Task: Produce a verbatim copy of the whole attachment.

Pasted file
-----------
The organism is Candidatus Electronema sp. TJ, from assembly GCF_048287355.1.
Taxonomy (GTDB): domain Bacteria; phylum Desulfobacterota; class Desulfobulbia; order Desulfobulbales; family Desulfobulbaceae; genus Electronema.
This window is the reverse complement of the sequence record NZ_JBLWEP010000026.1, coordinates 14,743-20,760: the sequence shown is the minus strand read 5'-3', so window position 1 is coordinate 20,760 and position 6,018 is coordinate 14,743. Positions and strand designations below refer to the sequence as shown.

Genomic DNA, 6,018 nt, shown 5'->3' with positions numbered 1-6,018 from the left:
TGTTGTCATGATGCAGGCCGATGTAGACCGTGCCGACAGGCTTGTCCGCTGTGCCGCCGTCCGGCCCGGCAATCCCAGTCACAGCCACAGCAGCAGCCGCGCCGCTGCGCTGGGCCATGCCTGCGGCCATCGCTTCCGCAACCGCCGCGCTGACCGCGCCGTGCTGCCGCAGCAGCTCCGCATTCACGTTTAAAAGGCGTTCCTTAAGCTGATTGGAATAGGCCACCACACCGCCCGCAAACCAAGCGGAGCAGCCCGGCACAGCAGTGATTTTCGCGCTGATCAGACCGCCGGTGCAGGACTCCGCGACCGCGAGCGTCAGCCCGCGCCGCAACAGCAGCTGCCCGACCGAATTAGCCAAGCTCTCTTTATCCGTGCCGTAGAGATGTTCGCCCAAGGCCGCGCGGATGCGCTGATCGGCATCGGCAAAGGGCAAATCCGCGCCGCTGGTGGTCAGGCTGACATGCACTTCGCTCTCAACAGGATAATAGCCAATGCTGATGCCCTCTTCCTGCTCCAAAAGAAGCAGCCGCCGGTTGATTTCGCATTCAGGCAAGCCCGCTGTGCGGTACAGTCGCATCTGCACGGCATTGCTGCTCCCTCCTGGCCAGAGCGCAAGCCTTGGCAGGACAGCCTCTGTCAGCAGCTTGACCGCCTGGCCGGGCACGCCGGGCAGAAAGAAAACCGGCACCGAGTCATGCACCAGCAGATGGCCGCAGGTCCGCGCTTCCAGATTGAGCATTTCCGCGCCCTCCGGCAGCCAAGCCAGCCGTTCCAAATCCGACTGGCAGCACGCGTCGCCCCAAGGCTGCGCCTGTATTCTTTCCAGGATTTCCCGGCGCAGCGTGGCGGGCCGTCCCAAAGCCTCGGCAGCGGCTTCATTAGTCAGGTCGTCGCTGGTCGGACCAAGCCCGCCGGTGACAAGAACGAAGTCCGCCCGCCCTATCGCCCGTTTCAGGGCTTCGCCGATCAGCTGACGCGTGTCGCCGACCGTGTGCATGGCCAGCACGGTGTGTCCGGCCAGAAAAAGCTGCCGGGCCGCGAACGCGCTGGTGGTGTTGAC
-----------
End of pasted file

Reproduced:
The organism is Candidatus Electronema sp. TJ, from assembly GCF_048287355.1.
Taxonomy (GTDB): domain Bacteria; phylum Desulfobacterota; class Desulfobulbia; order Desulfobulbales; family Desulfobulbaceae; genus Electronema.
This window is the reverse complement of the sequence record NZ_JBLWEP010000026.1, coordinates 14,743-20,760: the sequence shown is the minus strand read 5'-3', so window position 1 is coordinate 20,760 and position 6,018 is coordinate 14,743. Positions and strand designations below refer to the sequence as shown.

Genomic DNA, 6,018 nt, shown 5'->3' with positions numbered 1-6,018 from the left:
TGTTGTCATGATGCAGGCCGATGTAGACCGTGCCGACAGGCTTGTCCGCTGTGCCGCCGTCCGGCCCGGCAATCCCAGTCACAGCCACAGCAGCAGCCGCGCCGCTGCGCTGGGCCATGCCTGCGGCCATCGCTTCCGCAACCGCCGCGCTGACCGCGCCGTGCTGCCGCAGCAGCTCCGCATTCACGTTTAAAAGGCGTTCCTTAAGCTGATTGGAATAGGCCACCACACCGCCCGCAAACCAAGCGGAGCAGCCCGGCACAGCAGTGATTTTCGCGCTGATCAGACCGCCGGTGCAGGACTCCGCGACCGCGAGCGTCAGCCCGCGCCGCAACAGCAGCTGCCCGACCGAATTAGCCAAGCTCTCTTTATCCGTGCCGTAGAGATGTTCGCCCAAGGCCGCGCGGATGCGCTGATCGGCATCGGCAAAGGGCAAATCCGCGCCGCTGGTGGTCAGGCTGACATGCACTTCGCTCTCAACAGGATAATAGCCAATGCTGATGCCCTCTTCCTGCTCCAAAAGAAGCAGCCGCCGGTTGATTTCGCATTCAGGCAAGCCCGCTGTGCGGTACAGTCGCATCTGCACGGCATTGCTGCTCCCTCCTGGCCAGAGCGCAAGCCTTGGCAGGACAGCCTCTGTCAGCAGCTTGACCGCCTGGCCGGGCACGCCGGGCAGAAAGAAAACCGGCACCGAGTCATGCACCAGCAGATGGCCGCAGGTCCGCGCTTCCAGATTGAGCATTTCCGCGCCCTCCGGCAGCCAAGCCAGCCGTTCCAAATCCGACTGGCAGCACGCGTCGCCCCAAGGCTGCGCCTGTATTCTTTCCAGGATTTCCCGGCGCAGCGTGGCGGGCCGTCCCAAAGCCTCGGCAGCGGCTTCATTAGTCAGGTCGTCGCTGGTCGGACCAAGCCCGCCGGTGACAAGAACGAAGTCCGCCCGCCCTATCGCCCGTTTCAGGGCTTCGCCGATCAGCTGACGCGTGTCGCCGACCGTGTGCATGGCCAGCACGGTGTGTCCGGCCAGAAAAAGCTGCCGGGCCGCGAACGCGCTGGTGGTGTTGAC